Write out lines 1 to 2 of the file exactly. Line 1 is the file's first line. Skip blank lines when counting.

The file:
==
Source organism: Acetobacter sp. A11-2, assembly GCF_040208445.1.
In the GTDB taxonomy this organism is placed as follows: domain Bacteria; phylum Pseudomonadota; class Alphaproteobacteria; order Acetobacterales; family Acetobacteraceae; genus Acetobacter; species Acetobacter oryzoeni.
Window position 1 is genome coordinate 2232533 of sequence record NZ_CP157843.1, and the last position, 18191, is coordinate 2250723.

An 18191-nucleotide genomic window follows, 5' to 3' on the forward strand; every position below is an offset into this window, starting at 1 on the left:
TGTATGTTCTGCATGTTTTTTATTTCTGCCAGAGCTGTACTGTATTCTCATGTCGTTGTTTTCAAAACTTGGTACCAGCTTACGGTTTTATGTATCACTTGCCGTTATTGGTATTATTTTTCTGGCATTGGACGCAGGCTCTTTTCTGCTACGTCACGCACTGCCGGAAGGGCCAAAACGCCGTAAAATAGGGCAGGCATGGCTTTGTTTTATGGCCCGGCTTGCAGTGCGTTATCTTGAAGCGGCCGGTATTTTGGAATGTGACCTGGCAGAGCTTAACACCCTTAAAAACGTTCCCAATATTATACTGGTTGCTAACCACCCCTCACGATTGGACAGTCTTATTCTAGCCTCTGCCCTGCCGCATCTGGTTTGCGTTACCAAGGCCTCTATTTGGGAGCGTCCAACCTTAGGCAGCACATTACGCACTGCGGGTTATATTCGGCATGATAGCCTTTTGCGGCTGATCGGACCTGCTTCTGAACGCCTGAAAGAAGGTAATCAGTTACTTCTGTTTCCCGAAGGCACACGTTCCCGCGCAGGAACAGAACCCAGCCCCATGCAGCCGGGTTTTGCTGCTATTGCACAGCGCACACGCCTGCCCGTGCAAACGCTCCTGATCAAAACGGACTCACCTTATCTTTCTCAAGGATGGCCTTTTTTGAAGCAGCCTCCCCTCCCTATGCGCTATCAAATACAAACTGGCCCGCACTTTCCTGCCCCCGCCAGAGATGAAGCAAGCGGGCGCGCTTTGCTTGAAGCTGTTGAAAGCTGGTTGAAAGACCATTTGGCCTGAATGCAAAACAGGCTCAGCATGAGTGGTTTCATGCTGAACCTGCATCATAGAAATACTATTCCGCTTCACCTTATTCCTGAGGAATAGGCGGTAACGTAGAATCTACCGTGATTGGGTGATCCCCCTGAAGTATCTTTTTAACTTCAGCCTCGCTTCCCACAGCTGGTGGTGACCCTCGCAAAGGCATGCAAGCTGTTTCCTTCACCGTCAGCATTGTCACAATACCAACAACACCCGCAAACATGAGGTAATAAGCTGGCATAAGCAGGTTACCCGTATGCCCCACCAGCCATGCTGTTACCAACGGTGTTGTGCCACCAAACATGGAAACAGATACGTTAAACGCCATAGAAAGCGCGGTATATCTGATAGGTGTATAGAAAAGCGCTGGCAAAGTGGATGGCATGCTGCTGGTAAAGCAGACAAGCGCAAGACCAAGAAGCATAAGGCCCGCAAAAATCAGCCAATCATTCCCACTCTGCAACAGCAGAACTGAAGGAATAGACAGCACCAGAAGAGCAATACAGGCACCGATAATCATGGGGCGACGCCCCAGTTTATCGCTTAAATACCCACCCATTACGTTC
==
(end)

Source organism: Acetobacter sp. A11-2, assembly GCF_040208445.1.
In the GTDB taxonomy this organism is placed as follows: domain Bacteria; phylum Pseudomonadota; class Alphaproteobacteria; order Acetobacterales; family Acetobacteraceae; genus Acetobacter; species Acetobacter oryzoeni.